Subhashini Kaligotla

Two Poems

Orbit: The Asian American Issue
Volume 15:3, Summer 2014

What She Will Remember

The heat and the waiting.
Waiting for it to end and waiting
for it to begin.

in the privacy of her room.

Outside, the pomegranate’s red
blooming into still premature fruit.
The small reward.  Like this morning
when the owner of the outsize warble
showed himself—
on a branch, in full view—
getting so close
she could see clearly
his white breast and belly,
the thin bill open and shut
to make a clamor
disproportionate to his status
in the world.

Two people coming together
should be this plain-spoken,
this confident.


Defence Colony Market

Looking for the phool wala, circling
the market on foot till we found him.
Choosing larkspur—

because the price was right
and because they would make
an impression.  All those

minor notes made substantial
by their arrangement together.
Two bunches.  One for you and one

for your rival.  Asking the phool wala
to scrape the stems, make them
presentable.  Bickering mildly,

coercing you to let the other man have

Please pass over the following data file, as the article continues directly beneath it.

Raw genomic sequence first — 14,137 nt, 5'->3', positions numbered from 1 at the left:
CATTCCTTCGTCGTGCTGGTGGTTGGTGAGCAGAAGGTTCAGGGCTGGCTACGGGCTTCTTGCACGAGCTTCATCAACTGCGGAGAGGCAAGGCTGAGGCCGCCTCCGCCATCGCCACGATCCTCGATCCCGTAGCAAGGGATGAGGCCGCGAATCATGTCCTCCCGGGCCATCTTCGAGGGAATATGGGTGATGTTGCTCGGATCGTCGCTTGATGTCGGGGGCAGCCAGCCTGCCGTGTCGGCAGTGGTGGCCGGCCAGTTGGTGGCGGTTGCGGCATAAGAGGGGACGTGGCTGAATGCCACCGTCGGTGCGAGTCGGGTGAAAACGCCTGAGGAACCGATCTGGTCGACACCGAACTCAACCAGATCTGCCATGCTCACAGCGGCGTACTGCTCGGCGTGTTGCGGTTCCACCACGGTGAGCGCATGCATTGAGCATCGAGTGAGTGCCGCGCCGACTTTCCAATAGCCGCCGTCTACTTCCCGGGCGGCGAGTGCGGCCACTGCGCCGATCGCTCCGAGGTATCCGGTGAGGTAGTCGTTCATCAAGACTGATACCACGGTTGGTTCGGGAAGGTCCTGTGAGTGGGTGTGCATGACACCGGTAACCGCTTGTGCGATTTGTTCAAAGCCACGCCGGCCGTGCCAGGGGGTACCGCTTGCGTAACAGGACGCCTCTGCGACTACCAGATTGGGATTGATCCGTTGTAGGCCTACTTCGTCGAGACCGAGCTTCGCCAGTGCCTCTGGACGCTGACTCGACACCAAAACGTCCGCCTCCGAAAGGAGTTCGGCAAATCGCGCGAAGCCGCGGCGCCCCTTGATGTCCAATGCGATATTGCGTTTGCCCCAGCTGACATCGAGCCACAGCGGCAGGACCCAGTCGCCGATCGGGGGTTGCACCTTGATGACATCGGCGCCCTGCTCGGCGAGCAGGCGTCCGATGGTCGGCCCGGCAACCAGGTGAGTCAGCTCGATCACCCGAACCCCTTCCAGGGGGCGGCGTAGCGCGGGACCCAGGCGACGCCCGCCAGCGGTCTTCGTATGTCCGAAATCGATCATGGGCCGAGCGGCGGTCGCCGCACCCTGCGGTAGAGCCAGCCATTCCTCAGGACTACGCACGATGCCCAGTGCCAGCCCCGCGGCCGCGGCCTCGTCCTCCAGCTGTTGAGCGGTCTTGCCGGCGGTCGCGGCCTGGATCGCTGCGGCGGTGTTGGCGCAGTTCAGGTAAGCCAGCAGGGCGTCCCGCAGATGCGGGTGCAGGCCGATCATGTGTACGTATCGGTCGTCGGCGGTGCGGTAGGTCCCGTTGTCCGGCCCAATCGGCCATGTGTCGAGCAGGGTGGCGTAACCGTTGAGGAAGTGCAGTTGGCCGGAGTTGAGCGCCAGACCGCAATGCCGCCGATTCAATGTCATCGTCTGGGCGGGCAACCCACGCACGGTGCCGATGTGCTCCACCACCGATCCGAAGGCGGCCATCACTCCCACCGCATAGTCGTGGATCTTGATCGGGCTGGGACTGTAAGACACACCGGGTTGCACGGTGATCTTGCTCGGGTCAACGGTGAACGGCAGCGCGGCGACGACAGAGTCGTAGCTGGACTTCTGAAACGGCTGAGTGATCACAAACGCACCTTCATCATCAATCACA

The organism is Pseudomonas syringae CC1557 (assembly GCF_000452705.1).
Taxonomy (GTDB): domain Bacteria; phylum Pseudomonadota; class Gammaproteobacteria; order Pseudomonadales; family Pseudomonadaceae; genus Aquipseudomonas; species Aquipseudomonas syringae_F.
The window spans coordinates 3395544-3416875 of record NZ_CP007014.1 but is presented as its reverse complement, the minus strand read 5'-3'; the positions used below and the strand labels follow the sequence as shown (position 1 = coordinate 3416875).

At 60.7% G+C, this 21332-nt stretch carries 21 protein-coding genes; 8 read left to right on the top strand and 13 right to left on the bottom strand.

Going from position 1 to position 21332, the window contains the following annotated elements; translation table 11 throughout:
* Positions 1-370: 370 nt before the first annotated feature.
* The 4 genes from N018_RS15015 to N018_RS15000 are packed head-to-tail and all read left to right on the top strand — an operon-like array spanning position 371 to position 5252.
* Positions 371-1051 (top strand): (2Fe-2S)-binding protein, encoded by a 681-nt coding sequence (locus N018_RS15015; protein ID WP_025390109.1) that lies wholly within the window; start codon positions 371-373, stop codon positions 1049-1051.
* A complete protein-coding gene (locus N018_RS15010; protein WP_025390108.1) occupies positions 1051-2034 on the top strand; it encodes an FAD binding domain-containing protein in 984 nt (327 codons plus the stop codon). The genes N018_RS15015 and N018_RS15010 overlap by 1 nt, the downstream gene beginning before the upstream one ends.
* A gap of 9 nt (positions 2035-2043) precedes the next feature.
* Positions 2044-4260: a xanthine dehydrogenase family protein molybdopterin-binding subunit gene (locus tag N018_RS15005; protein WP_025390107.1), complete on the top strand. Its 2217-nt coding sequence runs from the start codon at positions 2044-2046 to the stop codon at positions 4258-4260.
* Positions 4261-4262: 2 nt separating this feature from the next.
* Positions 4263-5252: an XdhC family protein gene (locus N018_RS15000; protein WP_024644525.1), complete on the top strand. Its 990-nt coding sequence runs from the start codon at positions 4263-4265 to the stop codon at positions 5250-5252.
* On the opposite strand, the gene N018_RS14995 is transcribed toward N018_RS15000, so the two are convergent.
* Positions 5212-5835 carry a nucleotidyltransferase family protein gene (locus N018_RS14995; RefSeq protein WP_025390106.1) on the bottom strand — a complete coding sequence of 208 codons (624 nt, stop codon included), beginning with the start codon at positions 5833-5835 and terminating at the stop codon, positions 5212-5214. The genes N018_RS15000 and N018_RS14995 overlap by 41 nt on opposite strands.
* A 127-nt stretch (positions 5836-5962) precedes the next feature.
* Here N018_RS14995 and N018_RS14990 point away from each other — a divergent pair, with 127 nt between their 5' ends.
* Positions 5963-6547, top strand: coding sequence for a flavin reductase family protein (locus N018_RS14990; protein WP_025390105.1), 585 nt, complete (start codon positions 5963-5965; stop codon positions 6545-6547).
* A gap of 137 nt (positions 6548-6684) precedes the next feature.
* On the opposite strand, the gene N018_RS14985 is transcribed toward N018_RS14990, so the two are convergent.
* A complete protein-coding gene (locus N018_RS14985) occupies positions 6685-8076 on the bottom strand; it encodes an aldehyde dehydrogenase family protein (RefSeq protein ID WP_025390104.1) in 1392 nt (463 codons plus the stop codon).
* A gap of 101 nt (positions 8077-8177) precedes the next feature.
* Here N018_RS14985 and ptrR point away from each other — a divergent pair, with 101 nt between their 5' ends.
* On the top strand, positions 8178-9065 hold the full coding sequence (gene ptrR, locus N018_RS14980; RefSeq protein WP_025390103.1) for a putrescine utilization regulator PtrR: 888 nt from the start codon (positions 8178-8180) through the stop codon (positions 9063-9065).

the nicer bunch.  You acquiesced,
found me a rickshaw.  No kiss

on the cheek, but a proper hug
goodbye and the promise
of another meeting.


Subhashini Kaligotla is a graduate of Columbia University's MFA program in poetry. Her poems have appeared in Boxcar Poetry Review, Drunken Boat, Lumina, New England Review, and The Literary Review, and in anthologies published in India, the United Kingdom, and the United States. Kaligotla's writing has received support from the Fulbright Program, Hedgebrook, Kundiman, and Sanskriti Kendra (New Delhi). She is a doctoral candidate in the history of art and the Ittleson Fellow in residence at the National Gallery of Art in Washington, DC.